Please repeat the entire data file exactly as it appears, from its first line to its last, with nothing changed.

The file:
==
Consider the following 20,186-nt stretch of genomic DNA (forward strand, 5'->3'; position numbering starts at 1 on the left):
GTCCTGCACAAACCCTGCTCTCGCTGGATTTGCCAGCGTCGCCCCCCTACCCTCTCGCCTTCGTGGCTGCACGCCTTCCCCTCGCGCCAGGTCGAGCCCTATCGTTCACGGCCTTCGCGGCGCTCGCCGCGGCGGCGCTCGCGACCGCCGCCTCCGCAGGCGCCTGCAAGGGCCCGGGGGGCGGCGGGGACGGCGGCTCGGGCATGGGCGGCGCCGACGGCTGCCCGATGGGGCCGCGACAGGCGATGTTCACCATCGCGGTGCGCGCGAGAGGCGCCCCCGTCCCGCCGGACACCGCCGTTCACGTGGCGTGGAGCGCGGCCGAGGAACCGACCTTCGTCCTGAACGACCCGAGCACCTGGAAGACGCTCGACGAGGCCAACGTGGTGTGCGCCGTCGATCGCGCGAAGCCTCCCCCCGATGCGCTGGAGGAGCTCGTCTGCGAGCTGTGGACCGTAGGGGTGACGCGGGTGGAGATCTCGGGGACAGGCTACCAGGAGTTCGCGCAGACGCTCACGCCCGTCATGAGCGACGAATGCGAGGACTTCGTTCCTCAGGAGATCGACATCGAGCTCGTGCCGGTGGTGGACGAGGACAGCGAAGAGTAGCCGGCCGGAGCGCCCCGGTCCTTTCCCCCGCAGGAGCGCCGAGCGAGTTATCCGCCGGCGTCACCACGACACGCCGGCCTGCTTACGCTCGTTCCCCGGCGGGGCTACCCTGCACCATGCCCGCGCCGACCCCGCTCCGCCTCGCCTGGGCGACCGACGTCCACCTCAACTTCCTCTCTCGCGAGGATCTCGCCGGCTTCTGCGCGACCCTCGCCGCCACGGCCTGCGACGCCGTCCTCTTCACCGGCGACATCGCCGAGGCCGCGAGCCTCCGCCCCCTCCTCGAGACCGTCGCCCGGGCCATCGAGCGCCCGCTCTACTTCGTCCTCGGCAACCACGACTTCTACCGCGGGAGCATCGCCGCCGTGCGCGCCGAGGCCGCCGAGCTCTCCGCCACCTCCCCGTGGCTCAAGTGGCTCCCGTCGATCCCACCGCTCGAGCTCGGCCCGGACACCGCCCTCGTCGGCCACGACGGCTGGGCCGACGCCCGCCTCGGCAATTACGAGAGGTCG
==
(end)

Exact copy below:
Consider the following 20,186-nt stretch of genomic DNA (forward strand, 5'->3'; position numbering starts at 1 on the left):
GTCCTGCACAAACCCTGCTCTCGCTGGATTTGCCAGCGTCGCCCCCCTACCCTCTCGCCTTCGTGGCTGCACGCCTTCCCCTCGCGCCAGGTCGAGCCCTATCGTTCACGGCCTTCGCGGCGCTCGCCGCGGCGGCGCTCGCGACCGCCGCCTCCGCAGGCGCCTGCAAGGGCCCGGGGGGCGGCGGGGACGGCGGCTCGGGCATGGGCGGCGCCGACGGCTGCCCGATGGGGCCGCGACAGGCGATGTTCACCATCGCGGTGCGCGCGAGAGGCGCCCCCGTCCCGCCGGACACCGCCGTTCACGTGGCGTGGAGCGCGGCCGAGGAACCGACCTTCGTCCTGAACGACCCGAGCACCTGGAAGACGCTCGACGAGGCCAACGTGGTGTGCGCCGTCGATCGCGCGAAGCCTCCCCCCGATGCGCTGGAGGAGCTCGTCTGCGAGCTGTGGACCGTAGGGGTGACGCGGGTGGAGATCTCGGGGACAGGCTACCAGGAGTTCGCGCAGACGCTCACGCCCGTCATGAGCGACGAATGCGAGGACTTCGTTCCTCAGGAGATCGACATCGAGCTCGTGCCGGTGGTGGACGAGGACAGCGAAGAGTAGCCGGCCGGAGCGCCCCGGTCCTTTCCCCCGCAGGAGCGCCGAGCGAGTTATCCGCCGGCGTCACCACGACACGCCGGCCTGCTTACGCTCGTTCCCCGGCGGGGCTACCCTGCACCATGCCCGCGCCGACCCCGCTCCGCCTCGCCTGGGCGACCGACGTCCACCTCAACTTCCTCTCTCGCGAGGATCTCGCCGGCTTCTGCGCGACCCTCGCCGCCACGGCCTGCGACGCCGTCCTCTTCACCGGCGACATCGCCGAGGCCGCGAGCCTCCGCCCCCTCCTCGAGACCGTCGCCCGGGCCATCGAGCGCCCGCTCTACTTCGTCCTCGGCAACCACGACTTCTACCGCGGGAGCATCGCCGCCGTGCGCGCCGAGGCCGCCGAGCTCTCCGCCACCTCCCCGTGGCTCAAGTGGCTCCCGTCGATCCCACCGCTCGAGCTCGGCCCGGACACCGCCCTCGTCGGCCACGACGGCTGGGCCGACGCCCGCCTCGGCAATTACGAGAGGTCG